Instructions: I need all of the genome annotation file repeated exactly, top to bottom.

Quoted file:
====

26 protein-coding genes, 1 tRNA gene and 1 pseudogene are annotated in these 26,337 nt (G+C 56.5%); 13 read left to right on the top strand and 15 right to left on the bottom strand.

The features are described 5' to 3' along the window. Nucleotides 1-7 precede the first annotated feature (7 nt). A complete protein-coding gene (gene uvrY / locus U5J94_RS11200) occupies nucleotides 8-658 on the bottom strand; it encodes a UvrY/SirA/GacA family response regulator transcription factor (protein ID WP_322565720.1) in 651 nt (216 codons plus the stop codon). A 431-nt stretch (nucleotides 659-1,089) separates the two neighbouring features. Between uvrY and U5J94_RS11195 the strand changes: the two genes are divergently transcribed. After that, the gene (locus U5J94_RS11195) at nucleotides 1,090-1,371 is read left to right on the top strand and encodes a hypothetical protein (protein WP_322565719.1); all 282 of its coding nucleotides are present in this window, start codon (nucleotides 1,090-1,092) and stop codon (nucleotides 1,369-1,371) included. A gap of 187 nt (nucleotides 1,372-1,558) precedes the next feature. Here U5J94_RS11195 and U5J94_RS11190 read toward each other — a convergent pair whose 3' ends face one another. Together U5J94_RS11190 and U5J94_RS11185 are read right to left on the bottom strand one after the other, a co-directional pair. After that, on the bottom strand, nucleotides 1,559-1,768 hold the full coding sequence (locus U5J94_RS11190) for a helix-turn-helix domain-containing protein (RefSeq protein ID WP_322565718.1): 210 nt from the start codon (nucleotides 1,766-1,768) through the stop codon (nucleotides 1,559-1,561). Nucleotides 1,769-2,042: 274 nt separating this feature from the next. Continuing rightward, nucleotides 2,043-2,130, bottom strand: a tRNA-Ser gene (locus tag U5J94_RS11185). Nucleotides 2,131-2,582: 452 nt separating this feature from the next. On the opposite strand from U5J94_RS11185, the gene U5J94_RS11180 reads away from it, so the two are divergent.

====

26 protein-coding genes, 1 tRNA gene and 1 pseudogene are annotated in these 26,337 nt (G+C 56.5%); 13 read left to right on the top strand and 15 right to left on the bottom strand.

The features are described 5' to 3' along the window. Nucleotides 1-7 precede the first annotated feature (7 nt). A complete protein-coding gene (gene uvrY / locus U5J94_RS11200) occupies nucleotides 8-658 on the bottom strand; it encodes a UvrY/SirA/GacA family response regulator transcription factor (protein ID WP_322565720.1) in 651 nt (216 codons plus the stop codon). A 431-nt stretch (nucleotides 659-1,089) separates the two neighbouring features. Between uvrY and U5J94_RS11195 the strand changes: the two genes are divergently transcribed. After that, the gene (locus U5J94_RS11195) at nucleotides 1,090-1,371 is read left to right on the top strand and encodes a hypothetical protein (protein WP_322565719.1); all 282 of its coding nucleotides are present in this window, start codon (nucleotides 1,090-1,092) and stop codon (nucleotides 1,369-1,371) included. A gap of 187 nt (nucleotides 1,372-1,558) precedes the next feature. Here U5J94_RS11195 and U5J94_RS11190 read toward each other — a convergent pair whose 3' ends face one another. Together U5J94_RS11190 and U5J94_RS11185 are read right to left on the bottom strand one after the other, a co-directional pair. After that, on the bottom strand, nucleotides 1,559-1,768 hold the full coding sequence (locus U5J94_RS11190) for a helix-turn-helix domain-containing protein (RefSeq protein ID WP_322565718.1): 210 nt from the start codon (nucleotides 1,766-1,768) through the stop codon (nucleotides 1,559-1,561). Nucleotides 1,769-2,042: 274 nt separating this feature from the next. Continuing rightward, nucleotides 2,043-2,130, bottom strand: a tRNA-Ser gene (locus tag U5J94_RS11185). Nucleotides 2,131-2,582: 452 nt separating this feature from the next. On the opposite strand from U5J94_RS11185, the gene U5J94_RS11180 reads away from it, so the two are divergent.